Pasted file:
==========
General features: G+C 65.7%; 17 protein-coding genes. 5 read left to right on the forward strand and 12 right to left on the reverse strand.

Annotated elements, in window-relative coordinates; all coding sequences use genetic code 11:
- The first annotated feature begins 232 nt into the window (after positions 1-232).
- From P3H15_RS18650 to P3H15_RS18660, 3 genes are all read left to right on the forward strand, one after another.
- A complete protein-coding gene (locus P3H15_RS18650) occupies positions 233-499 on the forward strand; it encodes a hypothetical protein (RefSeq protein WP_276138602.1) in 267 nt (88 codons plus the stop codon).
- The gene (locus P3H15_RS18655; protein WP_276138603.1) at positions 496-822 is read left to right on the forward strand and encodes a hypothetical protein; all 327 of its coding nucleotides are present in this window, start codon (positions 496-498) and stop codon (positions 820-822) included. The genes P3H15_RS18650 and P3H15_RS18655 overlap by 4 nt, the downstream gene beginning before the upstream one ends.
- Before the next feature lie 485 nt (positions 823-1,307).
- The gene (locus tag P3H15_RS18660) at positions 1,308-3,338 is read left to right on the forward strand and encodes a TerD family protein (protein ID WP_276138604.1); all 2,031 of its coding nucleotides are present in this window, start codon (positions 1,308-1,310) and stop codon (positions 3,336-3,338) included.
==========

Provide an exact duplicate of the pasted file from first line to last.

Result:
General features: G+C 65.7%; 17 protein-coding genes. 5 read left to right on the forward strand and 12 right to left on the reverse strand.

Annotated elements, in window-relative coordinates; all coding sequences use genetic code 11:
- The first annotated feature begins 232 nt into the window (after positions 1-232).
- From P3H15_RS18650 to P3H15_RS18660, 3 genes are all read left to right on the forward strand, one after another.
- A complete protein-coding gene (locus P3H15_RS18650) occupies positions 233-499 on the forward strand; it encodes a hypothetical protein (RefSeq protein WP_276138602.1) in 267 nt (88 codons plus the stop codon).
- The gene (locus P3H15_RS18655; protein WP_276138603.1) at positions 496-822 is read left to right on the forward strand and encodes a hypothetical protein; all 327 of its coding nucleotides are present in this window, start codon (positions 496-498) and stop codon (positions 820-822) included. The genes P3H15_RS18650 and P3H15_RS18655 overlap by 4 nt, the downstream gene beginning before the upstream one ends.
- Before the next feature lie 485 nt (positions 823-1,307).
- The gene (locus tag P3H15_RS18660) at positions 1,308-3,338 is read left to right on the forward strand and encodes a TerD family protein (protein ID WP_276138604.1); all 2,031 of its coding nucleotides are present in this window, start codon (positions 1,308-1,310) and stop codon (positions 3,336-3,338) included.